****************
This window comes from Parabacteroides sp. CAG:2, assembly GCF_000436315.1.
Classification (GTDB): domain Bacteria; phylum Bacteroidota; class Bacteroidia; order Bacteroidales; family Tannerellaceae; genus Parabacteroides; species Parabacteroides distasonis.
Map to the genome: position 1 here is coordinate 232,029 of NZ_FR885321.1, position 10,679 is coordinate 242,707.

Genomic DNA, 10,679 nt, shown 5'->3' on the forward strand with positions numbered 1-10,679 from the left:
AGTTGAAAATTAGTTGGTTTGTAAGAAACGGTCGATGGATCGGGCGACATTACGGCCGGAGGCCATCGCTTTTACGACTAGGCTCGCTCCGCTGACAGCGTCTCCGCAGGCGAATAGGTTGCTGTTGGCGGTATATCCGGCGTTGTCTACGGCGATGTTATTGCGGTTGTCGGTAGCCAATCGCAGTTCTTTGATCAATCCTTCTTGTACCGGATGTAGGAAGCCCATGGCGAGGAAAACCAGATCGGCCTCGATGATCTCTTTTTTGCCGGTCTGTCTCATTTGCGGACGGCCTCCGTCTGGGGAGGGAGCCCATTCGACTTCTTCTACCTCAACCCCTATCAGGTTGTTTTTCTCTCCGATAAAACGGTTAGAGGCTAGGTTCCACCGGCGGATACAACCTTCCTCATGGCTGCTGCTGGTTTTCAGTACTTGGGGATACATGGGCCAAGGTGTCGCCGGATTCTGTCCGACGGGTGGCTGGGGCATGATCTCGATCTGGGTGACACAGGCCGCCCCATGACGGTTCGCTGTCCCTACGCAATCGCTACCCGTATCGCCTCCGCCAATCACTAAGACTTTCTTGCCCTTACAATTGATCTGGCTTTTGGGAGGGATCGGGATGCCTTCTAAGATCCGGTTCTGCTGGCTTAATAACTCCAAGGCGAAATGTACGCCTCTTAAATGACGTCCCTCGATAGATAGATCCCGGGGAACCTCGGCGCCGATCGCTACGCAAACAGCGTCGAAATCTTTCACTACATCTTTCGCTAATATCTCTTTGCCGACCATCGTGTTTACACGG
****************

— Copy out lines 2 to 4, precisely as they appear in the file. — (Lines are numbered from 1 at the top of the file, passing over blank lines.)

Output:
Classification (GTDB): domain Bacteria; phylum Bacteroidota; class Bacteroidia; order Bacteroidales; family Tannerellaceae; genus Parabacteroides; species Parabacteroides distasonis.
Map to the genome: position 1 here is coordinate 232,029 of NZ_FR885321.1, position 10,679 is coordinate 242,707.

Genomic DNA, 10,679 nt, shown 5'->3' on the forward strand with positions numbered 1-10,679 from the left: